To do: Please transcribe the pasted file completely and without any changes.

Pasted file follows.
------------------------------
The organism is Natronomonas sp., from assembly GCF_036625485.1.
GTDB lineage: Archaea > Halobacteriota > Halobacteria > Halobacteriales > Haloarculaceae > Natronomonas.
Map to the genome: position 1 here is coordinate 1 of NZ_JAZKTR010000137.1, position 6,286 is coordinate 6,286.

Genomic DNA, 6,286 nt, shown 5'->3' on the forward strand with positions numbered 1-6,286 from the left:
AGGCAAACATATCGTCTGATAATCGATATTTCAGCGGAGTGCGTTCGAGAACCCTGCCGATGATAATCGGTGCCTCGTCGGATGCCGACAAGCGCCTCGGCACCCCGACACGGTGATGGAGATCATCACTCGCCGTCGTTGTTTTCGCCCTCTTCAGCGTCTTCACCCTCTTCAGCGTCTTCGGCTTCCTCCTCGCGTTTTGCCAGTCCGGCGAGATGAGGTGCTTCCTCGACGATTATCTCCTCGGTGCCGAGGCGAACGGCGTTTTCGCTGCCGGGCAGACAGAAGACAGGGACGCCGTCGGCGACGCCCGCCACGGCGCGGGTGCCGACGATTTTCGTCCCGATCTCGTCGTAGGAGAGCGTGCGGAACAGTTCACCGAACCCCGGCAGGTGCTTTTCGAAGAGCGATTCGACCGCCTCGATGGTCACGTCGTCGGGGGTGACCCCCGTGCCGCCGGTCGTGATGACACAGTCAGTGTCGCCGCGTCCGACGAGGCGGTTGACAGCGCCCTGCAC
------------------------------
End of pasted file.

The organism is Natronomonas sp., from assembly GCF_036625485.1.
GTDB lineage: Archaea > Halobacteriota > Halobacteria > Halobacteriales > Haloarculaceae > Natronomonas.
Map to the genome: position 1 here is coordinate 1 of NZ_JAZKTR010000137.1, position 6,286 is coordinate 6,286.

Genomic DNA, 6,286 nt, shown 5'->3' on the forward strand with positions numbered 1-6,286 from the left:
AGGCAAACATATCGTCTGATAATCGATATTTCAGCGGAGTGCGTTCGAGAACCCTGCCGATGATAATCGGTGCCTCGTCGGATGCCGACAAGCGCCTCGGCACCCCGACACGGTGATGGAGATCATCACTCGCCGTCGTTGTTTTCGCCCTCTTCAGCGTCTTCACCCTCTTCAGCGTCTTCGGCTTCCTCCTCGCGTTTTGCCAGTCCGGCGAGATGAGGTGCTTCCTCGACGATTATCTCCTCGGTGCCGAGGCGAACGGCGTTTTCGCTGCCGGGCAGACAGAAGACAGGGACGCCGTCGGCGACGCCCGCCACGGCGCGGGTGCCGACGATTTTCGTCCCGATCTCGTCGTAGGAGAGCGTGCGGAACAGTTCACCGAACCCCGGCAGGTGCTTTTCGAAGAGCGATTCGACCGCCTCGATGGTCACGTCGTCGGGGGTGACCCCCGTGCCGCCGGTCGTGATGACACAGTCAGTGTCGCCGCGTCCGACGAGGCGGTTGACAGCGCCCTGCAC